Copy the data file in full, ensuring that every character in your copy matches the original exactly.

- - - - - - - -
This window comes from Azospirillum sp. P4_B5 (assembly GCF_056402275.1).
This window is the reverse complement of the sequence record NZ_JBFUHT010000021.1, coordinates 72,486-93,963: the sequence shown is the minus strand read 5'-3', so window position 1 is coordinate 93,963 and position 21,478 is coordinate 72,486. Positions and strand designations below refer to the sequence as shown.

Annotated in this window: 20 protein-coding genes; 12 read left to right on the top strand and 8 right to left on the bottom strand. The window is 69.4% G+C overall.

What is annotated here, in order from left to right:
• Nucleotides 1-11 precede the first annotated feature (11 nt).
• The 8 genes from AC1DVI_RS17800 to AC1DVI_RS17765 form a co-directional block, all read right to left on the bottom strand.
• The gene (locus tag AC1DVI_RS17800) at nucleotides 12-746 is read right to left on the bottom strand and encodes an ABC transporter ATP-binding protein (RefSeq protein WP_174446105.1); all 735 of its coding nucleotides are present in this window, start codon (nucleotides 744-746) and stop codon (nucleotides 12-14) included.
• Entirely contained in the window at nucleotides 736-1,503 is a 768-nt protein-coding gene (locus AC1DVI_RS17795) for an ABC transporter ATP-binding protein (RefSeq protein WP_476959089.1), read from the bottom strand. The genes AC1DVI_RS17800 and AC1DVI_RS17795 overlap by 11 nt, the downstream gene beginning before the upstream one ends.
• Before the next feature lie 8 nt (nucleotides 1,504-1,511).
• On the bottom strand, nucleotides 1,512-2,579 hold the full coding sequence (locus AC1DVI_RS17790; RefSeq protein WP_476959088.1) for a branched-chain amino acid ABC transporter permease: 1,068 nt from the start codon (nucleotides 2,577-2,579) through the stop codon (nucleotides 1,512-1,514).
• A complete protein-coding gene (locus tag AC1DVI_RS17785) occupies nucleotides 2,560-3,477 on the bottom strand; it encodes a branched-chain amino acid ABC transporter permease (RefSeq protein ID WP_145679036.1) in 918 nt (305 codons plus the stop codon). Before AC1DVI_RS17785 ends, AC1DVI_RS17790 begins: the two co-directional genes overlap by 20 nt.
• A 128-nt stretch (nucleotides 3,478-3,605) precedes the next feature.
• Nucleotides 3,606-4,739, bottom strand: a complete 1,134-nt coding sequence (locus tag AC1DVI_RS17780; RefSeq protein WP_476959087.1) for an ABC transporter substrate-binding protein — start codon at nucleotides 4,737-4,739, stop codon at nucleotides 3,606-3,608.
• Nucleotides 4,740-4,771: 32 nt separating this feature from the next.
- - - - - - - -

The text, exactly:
This window comes from Azospirillum sp. P4_B5 (assembly GCF_056402275.1).
This window is the reverse complement of the sequence record NZ_JBFUHT010000021.1, coordinates 72,486-93,963: the sequence shown is the minus strand read 5'-3', so window position 1 is coordinate 93,963 and position 21,478 is coordinate 72,486. Positions and strand designations below refer to the sequence as shown.

Annotated in this window: 20 protein-coding genes; 12 read left to right on the top strand and 8 right to left on the bottom strand. The window is 69.4% G+C overall.

What is annotated here, in order from left to right:
• Nucleotides 1-11 precede the first annotated feature (11 nt).
• The 8 genes from AC1DVI_RS17800 to AC1DVI_RS17765 form a co-directional block, all read right to left on the bottom strand.
• The gene (locus tag AC1DVI_RS17800) at nucleotides 12-746 is read right to left on the bottom strand and encodes an ABC transporter ATP-binding protein (RefSeq protein WP_174446105.1); all 735 of its coding nucleotides are present in this window, start codon (nucleotides 744-746) and stop codon (nucleotides 12-14) included.
• Entirely contained in the window at nucleotides 736-1,503 is a 768-nt protein-coding gene (locus AC1DVI_RS17795) for an ABC transporter ATP-binding protein (RefSeq protein WP_476959089.1), read from the bottom strand. The genes AC1DVI_RS17800 and AC1DVI_RS17795 overlap by 11 nt, the downstream gene beginning before the upstream one ends.
• Before the next feature lie 8 nt (nucleotides 1,504-1,511).
• On the bottom strand, nucleotides 1,512-2,579 hold the full coding sequence (locus AC1DVI_RS17790; RefSeq protein WP_476959088.1) for a branched-chain amino acid ABC transporter permease: 1,068 nt from the start codon (nucleotides 2,577-2,579) through the stop codon (nucleotides 1,512-1,514).
• A complete protein-coding gene (locus tag AC1DVI_RS17785) occupies nucleotides 2,560-3,477 on the bottom strand; it encodes a branched-chain amino acid ABC transporter permease (RefSeq protein ID WP_145679036.1) in 918 nt (305 codons plus the stop codon). Before AC1DVI_RS17785 ends, AC1DVI_RS17790 begins: the two co-directional genes overlap by 20 nt.
• A 128-nt stretch (nucleotides 3,478-3,605) precedes the next feature.
• Nucleotides 3,606-4,739, bottom strand: a complete 1,134-nt coding sequence (locus tag AC1DVI_RS17780; RefSeq protein WP_476959087.1) for an ABC transporter substrate-binding protein — start codon at nucleotides 4,737-4,739, stop codon at nucleotides 3,606-3,608.
• Nucleotides 4,740-4,771: 32 nt separating this feature from the next.